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    I find almost all books written by scholars have so many references?
    So when I try to take what they said sometimes do I reference it with there authors name or the references they have made below on the next page stating where it came from?! I'm confused because sometimes they would state the referencers name as [paul] blah blah and sometimes they won't, confused on who to reference at that point
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    If you're quoting or referring to the author's work then you obviously reference the author. If you get an idea from or you want to quote one of the author's references then you need to go back to the original source and reference that.
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    It's OK (although not ideal) to cite one author from another's work if you cant get back to the original source, as long as you reference it correctly so that it's clear that is what you are doing.

    Example:
    "Smith (2004) states that Jones (Jones 1998 in Smith 2004) has resolved the issue."

    If you didn't have access to the original Jones 1998 text, you would cite in-text as above and put a full reference to only Smith 2004 in the Bibliography.

    However you should try to avoid doing this if you can. It isn't great technique, but sometimes library access limitations and coursework deadlines don't allow time for inter-library loans and it's necessary. Keep it to a minimum though and if in doubt, ask the person who set the assignment for guidance. There could be guidelines for this at your uni, or the person setting the work (and therefore marking it) may have a personal preference one way or the other.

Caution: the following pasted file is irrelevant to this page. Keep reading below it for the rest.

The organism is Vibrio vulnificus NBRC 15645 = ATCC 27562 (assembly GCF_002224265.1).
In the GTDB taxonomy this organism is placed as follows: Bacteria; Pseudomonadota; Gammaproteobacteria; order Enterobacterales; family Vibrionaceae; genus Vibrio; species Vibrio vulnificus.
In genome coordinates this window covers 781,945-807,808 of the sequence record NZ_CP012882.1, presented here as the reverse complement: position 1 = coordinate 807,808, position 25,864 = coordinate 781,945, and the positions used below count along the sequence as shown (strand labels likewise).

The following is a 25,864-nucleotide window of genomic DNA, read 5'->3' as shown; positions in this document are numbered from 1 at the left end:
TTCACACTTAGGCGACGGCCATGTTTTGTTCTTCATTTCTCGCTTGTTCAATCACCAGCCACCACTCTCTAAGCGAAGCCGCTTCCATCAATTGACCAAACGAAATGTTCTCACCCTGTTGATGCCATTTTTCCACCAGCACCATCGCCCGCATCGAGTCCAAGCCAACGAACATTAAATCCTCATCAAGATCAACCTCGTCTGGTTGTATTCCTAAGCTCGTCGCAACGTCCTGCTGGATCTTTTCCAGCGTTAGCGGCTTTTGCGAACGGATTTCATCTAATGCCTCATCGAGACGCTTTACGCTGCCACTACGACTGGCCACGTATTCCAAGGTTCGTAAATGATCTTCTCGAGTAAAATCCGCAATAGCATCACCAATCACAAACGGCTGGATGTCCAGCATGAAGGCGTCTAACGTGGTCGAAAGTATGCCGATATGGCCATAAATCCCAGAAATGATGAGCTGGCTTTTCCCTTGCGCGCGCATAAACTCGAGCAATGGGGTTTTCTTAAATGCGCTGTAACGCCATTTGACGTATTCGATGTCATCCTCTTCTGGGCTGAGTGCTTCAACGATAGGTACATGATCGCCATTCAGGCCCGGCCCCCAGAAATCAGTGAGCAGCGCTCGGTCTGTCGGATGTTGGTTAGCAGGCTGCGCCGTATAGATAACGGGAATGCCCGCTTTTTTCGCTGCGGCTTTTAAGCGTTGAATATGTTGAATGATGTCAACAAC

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    (Original post by Klix88)
    It's OK (although not ideal) to cite one author from another's work if you cant get back to the original source, as long as you reference it correctly so that it's clear that is what you are doing.

    Example:
    "Smith (2004) states that Jones (Jones 1998 in Smith 2004) has resolved the issue."

    If you didn't have access to the original Jones 1998 text, you would cite in-text as above and put a full reference to only Smith 2004 in the Bibliography.

    However you should try to avoid doing this if you can. It isn't great technique, but sometimes library access limitations and coursework deadlines don't allow time for inter-library loans and it's necessary. Keep it to a minimum though and if in doubt, ask the person who set the assignment for guidance. There could be guidelines for this at your uni, or the person setting the work (and therefore marking it) may have a personal preference one way or the other.
    Ah right thank you, just most books nowadays do this a lot so you have to just find the other authors and they aren't always available.
    I'd do the bilbliography in the same way right with (Smith 2004) added in rather than Jones?
 
 
 
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